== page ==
Monday, November 30, 2009

Season of Giving

The Thanksgiving feast is over, Black Friday has gone, and happy family stories (can you believe I made a pumpkin pie that looked green?) will be replayed in our collective memory. It is time to move on to the next holiday.

While children may be thinking of presents, new toys, Santa or special foods, many families are suffering. It’s not a new story. We’ve been living with the recession, unemployment, and difficult circumstances for many area families for over a year now. This holiday season I hope you can find different ways to help. No matter what your own circumstances, there is always some small service you can perform. It is a great lesson for your children to take them along and participate in this season of giving.

Here at the library we have our “mitten tree.” We are helping Parsons Child and Family Center with a drive of donated winter mittens, hats, scarves and gloves. The Voorheesville Middle School Builders Club is helping with this drive in the schools and throughout the town. Parsons calls their campaign “Holiday Heroes: Compassion in Action.” I love that name. You don’t have to spend a lot of money on an item, but it will be very helpful to the families that Parsons serves. Check out their website to see all the work that is done at Parsons: The mitten tree in our library will be up through December 10th. On Friday, December 11th I will be taking everything over to Parsons for their distribution to children and families.

Today’s Times Union had a piece about a diaper drive for food pantries throughout the Capital District. The Times Union is hosting the drive at their office: Monday – Friday, 8 a.m. – 5 p.m. through December 14th. You can read the full story here: This grandma has some leftover diapers that grandchildren have outgrown and I’ll buy some more packages. They aren’t covered by food stamps.

If you don’t want to buy diapers, or mittens, or gloves, you can always drop off an extra can of food, box of pasta, etc. at local food pantries. We have baskets in the library for the New Scotland Food Pantry. If you want to help your children understand the giving part of holiday traditions, let them choose something for the food pantries with you at the grocery store; take them to a department store and let them help choose a scarf, mittens or a hat; or remind them that a dry baby is a happy baby and buy one bag of diapers for a family.
~Joyce Laiosa

Wednesday, November 11, 2009

Whatever Happened to the World of Tomorrow? by Brian Fies

Whatever Happened to the World of Tomorrow? That’s a great question and an extraordinary graphic novel. Brian Fies recreates most of the Twentieth Century with many creative minds and inspirations that explored the future.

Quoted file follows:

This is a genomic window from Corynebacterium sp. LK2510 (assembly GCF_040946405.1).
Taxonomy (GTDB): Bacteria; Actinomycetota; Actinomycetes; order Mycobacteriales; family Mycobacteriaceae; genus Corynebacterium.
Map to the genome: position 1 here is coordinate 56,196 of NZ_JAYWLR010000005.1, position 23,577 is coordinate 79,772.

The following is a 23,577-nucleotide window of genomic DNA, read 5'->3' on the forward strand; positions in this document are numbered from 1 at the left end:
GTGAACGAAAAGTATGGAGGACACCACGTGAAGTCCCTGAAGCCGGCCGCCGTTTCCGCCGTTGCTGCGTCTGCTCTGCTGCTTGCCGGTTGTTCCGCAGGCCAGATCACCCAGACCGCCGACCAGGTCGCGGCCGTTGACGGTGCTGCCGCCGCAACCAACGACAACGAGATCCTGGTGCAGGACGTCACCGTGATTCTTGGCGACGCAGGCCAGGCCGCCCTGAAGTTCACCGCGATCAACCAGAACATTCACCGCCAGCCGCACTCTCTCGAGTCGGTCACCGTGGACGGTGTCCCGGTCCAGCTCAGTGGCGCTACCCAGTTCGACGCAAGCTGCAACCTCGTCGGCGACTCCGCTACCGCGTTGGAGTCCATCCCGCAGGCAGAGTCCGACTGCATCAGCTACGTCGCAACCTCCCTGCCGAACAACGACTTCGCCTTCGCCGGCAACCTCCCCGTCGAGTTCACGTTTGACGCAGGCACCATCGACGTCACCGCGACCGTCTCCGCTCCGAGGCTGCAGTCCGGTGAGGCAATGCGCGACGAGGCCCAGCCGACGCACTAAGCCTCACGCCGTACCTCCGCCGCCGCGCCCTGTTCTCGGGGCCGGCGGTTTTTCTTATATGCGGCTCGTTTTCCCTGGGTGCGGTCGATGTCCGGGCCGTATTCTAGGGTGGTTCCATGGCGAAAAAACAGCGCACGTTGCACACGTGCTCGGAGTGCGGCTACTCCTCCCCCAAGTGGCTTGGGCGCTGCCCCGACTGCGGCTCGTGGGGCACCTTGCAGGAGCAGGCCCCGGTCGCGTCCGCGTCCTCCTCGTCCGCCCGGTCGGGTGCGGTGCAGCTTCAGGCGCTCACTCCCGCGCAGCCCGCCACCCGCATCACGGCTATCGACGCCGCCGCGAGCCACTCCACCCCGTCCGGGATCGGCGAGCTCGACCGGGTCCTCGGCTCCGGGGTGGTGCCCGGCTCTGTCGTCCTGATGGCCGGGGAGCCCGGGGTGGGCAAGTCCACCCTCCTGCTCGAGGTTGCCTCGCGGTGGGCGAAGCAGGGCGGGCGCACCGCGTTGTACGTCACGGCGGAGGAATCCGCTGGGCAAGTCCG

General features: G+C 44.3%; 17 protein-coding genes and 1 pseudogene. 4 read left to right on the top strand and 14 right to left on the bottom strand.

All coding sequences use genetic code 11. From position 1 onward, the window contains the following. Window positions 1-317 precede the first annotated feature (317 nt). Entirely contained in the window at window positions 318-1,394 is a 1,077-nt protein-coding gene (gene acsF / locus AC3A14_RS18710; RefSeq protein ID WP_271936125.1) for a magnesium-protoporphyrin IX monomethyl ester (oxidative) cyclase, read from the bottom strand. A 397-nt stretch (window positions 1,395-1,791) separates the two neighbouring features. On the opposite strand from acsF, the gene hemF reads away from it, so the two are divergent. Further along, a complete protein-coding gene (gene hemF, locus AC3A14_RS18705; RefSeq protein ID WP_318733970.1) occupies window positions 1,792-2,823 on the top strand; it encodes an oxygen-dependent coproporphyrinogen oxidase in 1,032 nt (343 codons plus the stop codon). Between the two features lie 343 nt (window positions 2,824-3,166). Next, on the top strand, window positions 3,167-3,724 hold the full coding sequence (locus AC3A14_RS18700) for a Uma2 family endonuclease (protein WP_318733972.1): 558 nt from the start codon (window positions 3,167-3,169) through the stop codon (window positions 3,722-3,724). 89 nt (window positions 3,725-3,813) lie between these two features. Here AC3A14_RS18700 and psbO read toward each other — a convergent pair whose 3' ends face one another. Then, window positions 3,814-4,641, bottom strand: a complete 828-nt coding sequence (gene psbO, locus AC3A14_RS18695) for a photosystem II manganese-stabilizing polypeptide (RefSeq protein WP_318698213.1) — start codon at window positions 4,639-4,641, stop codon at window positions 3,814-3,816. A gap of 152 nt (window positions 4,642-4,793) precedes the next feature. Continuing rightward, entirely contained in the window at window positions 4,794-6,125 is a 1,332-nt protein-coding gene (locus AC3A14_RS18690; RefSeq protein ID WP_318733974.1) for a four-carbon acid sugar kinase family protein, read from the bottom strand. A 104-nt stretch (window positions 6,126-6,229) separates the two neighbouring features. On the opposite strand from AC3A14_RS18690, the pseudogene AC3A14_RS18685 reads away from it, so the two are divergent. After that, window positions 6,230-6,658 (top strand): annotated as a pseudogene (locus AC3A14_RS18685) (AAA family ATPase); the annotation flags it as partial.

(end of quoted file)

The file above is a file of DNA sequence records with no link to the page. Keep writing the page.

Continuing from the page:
We meet our two main characters in 1939 on their way to the New York City World’s Fair. They are a father and son filled with high expectations for what the future holds. The fair was dedicated to communication, transportation, production and food. The author takes real photos of the fair and places his comic characters into the pictures. Father and son are awestruck by the possibilities of the future and filled with excitement.

Of course, 1939 was the beginning of World War II and the future is put on hold while the home front and the military, including the bomb, take over the narrative. As with any comic series, time marches on but our main characters do not seem to age at all. We move up to the 1950s and see how the Cold War effects the family. Father is building a cement block fallout shelter in the basement and the world of tomorrow seems to have brought supersonic planes, super-smart computers (but they are huge), atomic power, and plans for travel in outer space. Included are actual pictures that were run in Collier’s magazine at the time by an artist that envisioned what the world of tomorrow would look like.

As we move through the decades Fies also includes small comic books (with the newsprint paper and typical super heroes fighting from space to earth and back again) that remind the reader what a typical boy might be reading that was part of the “world of tomorrow.” We continue through spaceflight (when the boy finally goes off to college – I told you it was comic book time) into the future one last time. Then we see a new family: the man with his own daughter, and his father by his side, living on the moon in their world of tomorrow.

I highly recommend this book for kids in sixth grade and up, plus adults! I think of it as history, science, science fiction, and a unique graphic design. The author even pays homage to veteran comics creators in the Space Age Adventures that are the four comic books throughout the story. If you are looking for a book that both fathers and son would enjoy, look no further than Whatever Happened to the Worl d of Tomorrow.
~Joyce Laiosa

Monday, October 26, 2009

"A Legend of Sleepy Hollow" and Aaron Burr

I was in Troy Saturday night for a performance of A Legend of Sleepy Hollow with the New York State Theatre Institute (NYSTI). My son is an intern there and is learning about building, welding, and making theatre sets. He is also painting. If anyone saw the production he is responsible for the Dutch tiles around the stage. (Yes, I am proud!)

I have recently read The Duel: The Parallel Lives of Alexander Hamilton and Aaron Burr by Judith St. George. I am very interested in NYS history, and Alexander Hamilton because of his connection to the Schuyler family here in Albany. Hamilton was married to Eliza Schuyler and lived for a short time in Schuyler Mansion. What does this have to do with A Legend of Sleepy Hollow? The Duel was an eye opener not only about Alexander Hamilton, but Aaron Burr. And Aaron Burr was a major "character" in the new NYSTI production. If I hadn't read The Duel I would have been completely lost watching the play! I was very surprised that there were no background historical notes for this play.